There are several contenders for the deadliest snipers in the world.
Those holding the title in recent history include an unnamed Royal Marine, who is understood to have tallied 173 confirmed kills while fighting Taliban insurgents in Afghanistan, and the late US Navy Seal Chris Kyle, who claimed at least 150 officially confirmed kills and whose exploits are portrayed in the Oscar-nominated film American Sniper, based on his own best-selling book of the same name. Here, however, researcher and Doctor of Military Sciences Taipo Saarelainen writes about perhaps the deadliest snipers of them all in the history of modern warfare, Finnish sniper Simo Häyhä.
Article by Taipo Saarelainen, Author of The White Sniper: Simo Häyhä:
According to an American study, an average of 7,000 rifle-calibre shots were required to achieve one combat kill during the First World War. During the Vietnam War this number had increased to 25,000.
Considering, however, that a professionally trained sniper only requires an average of 1.3 shots to attain the same outcome, these figures are startling.
So for Simo Häyhä’s 542 kills, 13,550,000 bullets would have been used in Vietnam to kill an equal number.
Häyhä’s count of 542 is an all-time record for a sniper in any conflict and was achieved in only 98 days of the Winter War, which took place in 1939-40 between Häyhä’s Finland and the Soviet Union.
For those 98 days, Häyhä conducted lone missions to the front lines, tormenting the Russians and picking off soldiers one by one, until he was shot and injured by an exploding bullet a few days prior to the war ending. But what made him the deadliest sniper ever and how was he able to achieve this?
Häyhä, in many ways, had the perfect preparation for becoming a sniper. He grew up on a rural farm and loved to hunt, feeling that you are only entitled to something from nature if you are willing to be part of it.
His specialty were foxes, one of the more difficult animals to hunt, due to their small stature, speed and ability to hide. He would test himself with birds which would flee at even the slightest sound, reflection or sudden movement.
He developed techniques so he could remain silent and hidden for long periods to ensure he got his target and learnt about how a gun would react to wind and rain. Also, from all his experiences, he grew very adept at estimating distances, so he could prepare his rifle suitably when attacking the target.
His attitude and personality to hunting was reflected in his approach to sniping. In my interviews with Häyhä, he told me that he had never been scared during the war, and that he felt no hatred for the enemy.
Instead, he only concentrated on ensuring his weapon was well supported and stable, and that his personal feelings and emotions would not impinge on his ability as a marksman. Häyhä did not mind spending hours upon hours on his own and would even go to his shooting ‘nests’ at night to ensure they were well hidden and strong.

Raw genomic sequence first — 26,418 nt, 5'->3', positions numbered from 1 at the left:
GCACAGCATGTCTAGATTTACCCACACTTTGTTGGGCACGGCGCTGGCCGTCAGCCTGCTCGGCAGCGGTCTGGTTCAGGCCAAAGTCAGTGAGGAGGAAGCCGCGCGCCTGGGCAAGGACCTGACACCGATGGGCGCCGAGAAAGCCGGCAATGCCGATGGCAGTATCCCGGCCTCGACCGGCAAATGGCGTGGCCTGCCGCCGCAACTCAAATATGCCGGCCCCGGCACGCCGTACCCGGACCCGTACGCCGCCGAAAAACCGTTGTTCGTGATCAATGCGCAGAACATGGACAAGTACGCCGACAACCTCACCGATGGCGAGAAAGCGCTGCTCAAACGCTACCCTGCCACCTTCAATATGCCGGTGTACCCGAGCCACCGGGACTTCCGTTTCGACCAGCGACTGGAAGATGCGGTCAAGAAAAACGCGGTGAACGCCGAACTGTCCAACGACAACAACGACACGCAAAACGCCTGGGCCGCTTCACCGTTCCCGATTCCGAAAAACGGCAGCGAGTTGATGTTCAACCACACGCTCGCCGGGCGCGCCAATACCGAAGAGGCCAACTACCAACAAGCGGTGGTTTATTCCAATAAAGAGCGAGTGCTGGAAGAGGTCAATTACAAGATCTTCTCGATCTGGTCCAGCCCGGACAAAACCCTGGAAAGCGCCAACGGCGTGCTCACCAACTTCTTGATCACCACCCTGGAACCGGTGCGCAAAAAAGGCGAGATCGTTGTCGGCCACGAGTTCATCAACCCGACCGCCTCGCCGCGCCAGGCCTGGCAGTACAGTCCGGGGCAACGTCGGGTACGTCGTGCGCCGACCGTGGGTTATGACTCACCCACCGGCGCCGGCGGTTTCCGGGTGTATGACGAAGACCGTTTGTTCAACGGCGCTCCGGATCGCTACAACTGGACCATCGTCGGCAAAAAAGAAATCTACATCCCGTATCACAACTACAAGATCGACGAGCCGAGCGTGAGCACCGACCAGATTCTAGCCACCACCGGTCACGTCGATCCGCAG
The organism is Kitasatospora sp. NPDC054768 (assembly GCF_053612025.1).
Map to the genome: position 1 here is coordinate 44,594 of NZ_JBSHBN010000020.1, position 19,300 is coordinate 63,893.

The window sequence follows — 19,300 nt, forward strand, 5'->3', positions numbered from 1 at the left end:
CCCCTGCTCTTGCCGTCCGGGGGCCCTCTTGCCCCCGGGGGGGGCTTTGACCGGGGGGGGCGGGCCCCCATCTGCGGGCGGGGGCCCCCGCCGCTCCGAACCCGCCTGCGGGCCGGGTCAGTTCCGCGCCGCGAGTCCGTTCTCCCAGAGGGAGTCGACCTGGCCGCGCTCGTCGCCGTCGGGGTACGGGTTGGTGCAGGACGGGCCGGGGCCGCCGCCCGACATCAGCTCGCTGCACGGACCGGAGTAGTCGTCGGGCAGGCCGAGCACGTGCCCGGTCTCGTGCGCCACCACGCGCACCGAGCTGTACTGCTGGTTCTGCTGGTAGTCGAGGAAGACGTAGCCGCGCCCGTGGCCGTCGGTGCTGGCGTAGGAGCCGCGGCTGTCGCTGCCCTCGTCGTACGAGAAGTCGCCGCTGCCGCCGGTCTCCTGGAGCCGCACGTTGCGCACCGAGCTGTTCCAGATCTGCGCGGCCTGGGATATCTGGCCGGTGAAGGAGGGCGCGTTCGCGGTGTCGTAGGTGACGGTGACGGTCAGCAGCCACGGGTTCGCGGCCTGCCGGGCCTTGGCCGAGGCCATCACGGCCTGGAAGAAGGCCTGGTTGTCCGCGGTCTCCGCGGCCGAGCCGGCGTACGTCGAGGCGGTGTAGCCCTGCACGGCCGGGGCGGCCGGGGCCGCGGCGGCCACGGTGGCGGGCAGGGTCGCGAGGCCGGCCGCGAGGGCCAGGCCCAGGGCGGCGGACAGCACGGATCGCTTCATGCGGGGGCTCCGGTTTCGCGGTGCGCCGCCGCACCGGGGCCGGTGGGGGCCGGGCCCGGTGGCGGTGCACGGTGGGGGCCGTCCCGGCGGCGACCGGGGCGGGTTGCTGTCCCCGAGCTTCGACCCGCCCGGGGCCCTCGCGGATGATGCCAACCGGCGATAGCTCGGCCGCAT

His behavior might be described as obsessive, because of his dedication to the job at hand. He would clean his weapon more often than most soldiers. He would perform maintenance operations before starting a mission and immediately upon completing a mission.
Especially in the -20 temperatures of the Finnish winter, proper gun maintenance was essential to avoid it jamming. His gun was an M/28-30, one that he had owned before the war, without even a telescopic sight.
This rifle was the standard issued one for Finnish infantry in the late 1930s and Simo liked the reliability of the model and the consistency of its shot. It was a basic weapon but one he had mastered from years of experience with it.
Häyhä, when conducting his operations, took every detail into account. He would even pour water into the snow in front of him so that the muzzle blast would not expose his location by disturbing the light snow.
He became a master of using sounds, smoke and artillery fire to cover his movements when changing positions. And when tracking the enemy, he would memorise the shapes of the terrain, depressions, shadows, tree trunks and such. If anything had changed in appearance, it was a possible sign of enemy activity.
One thing Simo never did was climb trees to shoot the enemy. In fact, he laughed when I asked him that question. He said he would have been exposed immediately and with no escape route. It is a persistent myth that snipers do this.
Another myth that Simo busted for me was that snipers aim for headshots. The head is a small size compared to the torso and for that reason Häyhä always fired at the centre of the torso. Shooting an enemy should only be done so when the probability of killing the enemy is at its highest, and if aiming at a head, a slight misjudgment leads to a miss which can give away your position with no gain taken.
Simo Häyhä was the best sniper who ever lived because he understood everything going on around him. He was a skilled trekker and hunter who knew exactly how to stay hidden. His gun too was one he had used for years and he knew exactly how it would react in its environment, and his personality was ideally suited to sniping, with his willingness to be alone and ability to avoid the emotions many would attach to such a job.
Considering his small stature, he was born to hunt and sniping lent itself to him well. The Russians nicknamed him ‘The White Death’ and it is not difficult to understand why. Simo Häyhä passed away in 2002 at the age of 96.
Tapio Saarelainen is the author of ‘The White Sniper’ published by Casemate. Available now from Casemate’s website or Amazon.
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* This is an edited version of an article originally published in 2016.